cover image Radium Girl

Radium Girl

Celeste Lipkes. Univ. of Wisconsin, $16.95 trade paper (96p) ISBN 978-0-299-34174-9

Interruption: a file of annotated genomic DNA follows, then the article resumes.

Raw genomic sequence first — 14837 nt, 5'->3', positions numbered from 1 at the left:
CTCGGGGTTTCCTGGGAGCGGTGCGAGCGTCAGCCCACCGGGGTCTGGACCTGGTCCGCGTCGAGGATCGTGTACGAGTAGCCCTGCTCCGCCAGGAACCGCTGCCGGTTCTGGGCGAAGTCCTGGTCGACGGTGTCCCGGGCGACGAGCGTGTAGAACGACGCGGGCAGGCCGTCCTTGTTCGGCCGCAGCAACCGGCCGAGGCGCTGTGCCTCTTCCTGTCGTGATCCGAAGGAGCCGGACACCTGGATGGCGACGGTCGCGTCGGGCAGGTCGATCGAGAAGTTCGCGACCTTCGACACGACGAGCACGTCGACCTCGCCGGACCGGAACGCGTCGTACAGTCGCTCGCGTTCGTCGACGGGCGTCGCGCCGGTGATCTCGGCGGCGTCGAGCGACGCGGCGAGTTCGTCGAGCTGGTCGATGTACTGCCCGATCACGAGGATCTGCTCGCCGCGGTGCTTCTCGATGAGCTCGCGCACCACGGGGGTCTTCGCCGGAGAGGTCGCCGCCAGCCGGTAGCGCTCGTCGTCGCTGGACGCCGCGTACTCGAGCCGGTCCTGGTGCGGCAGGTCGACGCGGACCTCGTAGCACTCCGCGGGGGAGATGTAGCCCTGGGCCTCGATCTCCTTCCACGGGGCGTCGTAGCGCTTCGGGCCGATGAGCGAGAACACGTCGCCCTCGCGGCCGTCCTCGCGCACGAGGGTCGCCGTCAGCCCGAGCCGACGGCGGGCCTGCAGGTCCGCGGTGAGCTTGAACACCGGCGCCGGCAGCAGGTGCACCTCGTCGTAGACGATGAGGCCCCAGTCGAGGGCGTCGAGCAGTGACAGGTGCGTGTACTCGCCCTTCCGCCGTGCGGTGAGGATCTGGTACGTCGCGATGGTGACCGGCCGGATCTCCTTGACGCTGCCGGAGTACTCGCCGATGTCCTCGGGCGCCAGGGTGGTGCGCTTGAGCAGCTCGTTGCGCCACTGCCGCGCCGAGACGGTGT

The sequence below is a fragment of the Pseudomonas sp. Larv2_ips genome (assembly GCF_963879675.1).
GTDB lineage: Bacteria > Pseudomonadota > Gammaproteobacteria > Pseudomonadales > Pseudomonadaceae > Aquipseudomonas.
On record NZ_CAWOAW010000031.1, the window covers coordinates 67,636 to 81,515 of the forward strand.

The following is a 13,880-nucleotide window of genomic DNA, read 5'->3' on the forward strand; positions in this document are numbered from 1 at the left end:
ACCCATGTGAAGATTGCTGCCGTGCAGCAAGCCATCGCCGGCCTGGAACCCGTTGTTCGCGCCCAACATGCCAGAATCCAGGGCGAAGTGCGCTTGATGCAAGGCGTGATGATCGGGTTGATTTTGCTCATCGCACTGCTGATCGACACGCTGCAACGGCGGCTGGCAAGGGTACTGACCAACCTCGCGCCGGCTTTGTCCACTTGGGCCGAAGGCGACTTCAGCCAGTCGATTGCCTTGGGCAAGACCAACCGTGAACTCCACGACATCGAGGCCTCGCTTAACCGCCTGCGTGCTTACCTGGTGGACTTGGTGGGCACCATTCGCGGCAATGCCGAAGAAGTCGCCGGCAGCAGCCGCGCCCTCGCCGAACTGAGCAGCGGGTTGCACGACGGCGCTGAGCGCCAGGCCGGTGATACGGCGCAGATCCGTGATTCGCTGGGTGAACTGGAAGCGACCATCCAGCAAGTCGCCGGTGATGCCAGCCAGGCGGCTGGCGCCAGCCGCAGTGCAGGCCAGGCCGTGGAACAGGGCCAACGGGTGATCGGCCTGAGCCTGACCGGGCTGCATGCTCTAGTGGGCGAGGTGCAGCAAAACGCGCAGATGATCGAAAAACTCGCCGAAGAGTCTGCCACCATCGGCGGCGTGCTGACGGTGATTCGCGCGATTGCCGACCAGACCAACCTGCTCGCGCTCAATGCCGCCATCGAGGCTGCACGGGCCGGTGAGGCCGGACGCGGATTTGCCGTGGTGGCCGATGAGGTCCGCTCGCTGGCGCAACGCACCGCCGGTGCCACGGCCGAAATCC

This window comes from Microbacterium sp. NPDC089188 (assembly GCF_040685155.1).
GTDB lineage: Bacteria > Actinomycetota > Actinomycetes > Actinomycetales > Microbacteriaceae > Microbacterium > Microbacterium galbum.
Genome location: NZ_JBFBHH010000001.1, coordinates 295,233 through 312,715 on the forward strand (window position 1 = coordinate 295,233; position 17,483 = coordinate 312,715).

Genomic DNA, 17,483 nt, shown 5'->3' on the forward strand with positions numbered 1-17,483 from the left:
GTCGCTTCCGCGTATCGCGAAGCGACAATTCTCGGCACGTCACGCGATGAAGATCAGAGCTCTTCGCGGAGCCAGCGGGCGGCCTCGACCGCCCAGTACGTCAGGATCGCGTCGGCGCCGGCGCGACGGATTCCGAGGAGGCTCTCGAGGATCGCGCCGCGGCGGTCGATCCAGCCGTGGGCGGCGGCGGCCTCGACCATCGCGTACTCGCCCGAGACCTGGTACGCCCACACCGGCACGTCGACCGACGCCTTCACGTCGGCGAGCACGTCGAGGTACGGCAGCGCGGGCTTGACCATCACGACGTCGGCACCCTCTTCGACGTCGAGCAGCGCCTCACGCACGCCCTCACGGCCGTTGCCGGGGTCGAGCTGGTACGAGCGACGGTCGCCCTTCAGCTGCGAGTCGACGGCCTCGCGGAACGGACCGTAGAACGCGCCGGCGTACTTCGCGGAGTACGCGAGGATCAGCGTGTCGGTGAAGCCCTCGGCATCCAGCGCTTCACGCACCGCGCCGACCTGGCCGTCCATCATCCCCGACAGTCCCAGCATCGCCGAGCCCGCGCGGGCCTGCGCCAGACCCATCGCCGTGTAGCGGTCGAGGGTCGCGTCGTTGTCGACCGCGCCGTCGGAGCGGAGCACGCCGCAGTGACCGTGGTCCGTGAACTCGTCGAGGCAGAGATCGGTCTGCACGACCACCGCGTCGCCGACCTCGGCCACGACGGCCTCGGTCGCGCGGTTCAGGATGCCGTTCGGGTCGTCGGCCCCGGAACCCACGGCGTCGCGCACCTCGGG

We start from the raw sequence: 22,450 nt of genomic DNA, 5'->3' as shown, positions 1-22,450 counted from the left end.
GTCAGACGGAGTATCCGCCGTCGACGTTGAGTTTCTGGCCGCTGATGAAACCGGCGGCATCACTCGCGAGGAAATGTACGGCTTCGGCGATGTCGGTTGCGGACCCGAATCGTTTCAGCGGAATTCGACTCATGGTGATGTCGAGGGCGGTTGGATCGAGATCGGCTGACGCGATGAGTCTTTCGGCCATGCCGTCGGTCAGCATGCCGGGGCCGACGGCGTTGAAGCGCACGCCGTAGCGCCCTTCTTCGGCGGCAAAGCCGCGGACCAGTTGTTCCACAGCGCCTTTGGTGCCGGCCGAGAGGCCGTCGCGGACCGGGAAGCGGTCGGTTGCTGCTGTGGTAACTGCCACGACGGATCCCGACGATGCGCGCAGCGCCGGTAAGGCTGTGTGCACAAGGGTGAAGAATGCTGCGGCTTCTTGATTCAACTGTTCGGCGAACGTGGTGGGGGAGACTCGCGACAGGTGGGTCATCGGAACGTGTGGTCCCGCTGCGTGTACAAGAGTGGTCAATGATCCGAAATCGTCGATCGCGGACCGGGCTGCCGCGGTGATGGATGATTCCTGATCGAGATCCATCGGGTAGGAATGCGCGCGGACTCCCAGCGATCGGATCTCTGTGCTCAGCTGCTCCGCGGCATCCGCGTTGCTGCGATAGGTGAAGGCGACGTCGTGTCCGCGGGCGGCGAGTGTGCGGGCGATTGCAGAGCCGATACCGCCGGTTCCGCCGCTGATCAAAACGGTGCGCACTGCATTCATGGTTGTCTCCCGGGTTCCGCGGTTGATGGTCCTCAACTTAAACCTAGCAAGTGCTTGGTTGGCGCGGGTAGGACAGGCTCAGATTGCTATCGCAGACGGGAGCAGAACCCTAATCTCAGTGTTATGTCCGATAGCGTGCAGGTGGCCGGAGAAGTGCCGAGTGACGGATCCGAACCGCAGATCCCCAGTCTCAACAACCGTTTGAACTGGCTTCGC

In this sage debut, Lipkes, a psychiatrist, combines her literary and scientific backgrounds in poems that explore the body’s mysteries and examine the relationship of mind and viscera. These pieces center on illness, escapism, illusion, healing, and the intersection of these subjects, utilizing metaphors of silence, emptiness, and confinement, as well as the magician’s white rabbit and dove. In a poem in which a magician murders a dove to obscure it and reveal another, she makes a wry request for transparency: “The kind of trickery I need to see: kill/ a bird and don’t pretend to bring it back.” Lipkes’s insight is punctuated by the personal suffering she’s endured through Crohn’s disease and the resilience that has moved her forward, her sardonic temperament assisting: “When I ask God if I will feel normal ever again,/ I take the silence to mean maybe.” Reflecting on a Dalí painting and syncope, she channels her reluctant memory through surrealism: “caravan of demons/ with spindly stilt legs/ teeth wide as tombstones/ unearthed with a roar// this is one desert of many// I recall only/ electric hooves on my chest/ my eyes emptying themselves.” Lipkes’s holistic perspective offers uncommon insight into the unrelenting and miraculous will of the body and consciousness. (Mar.)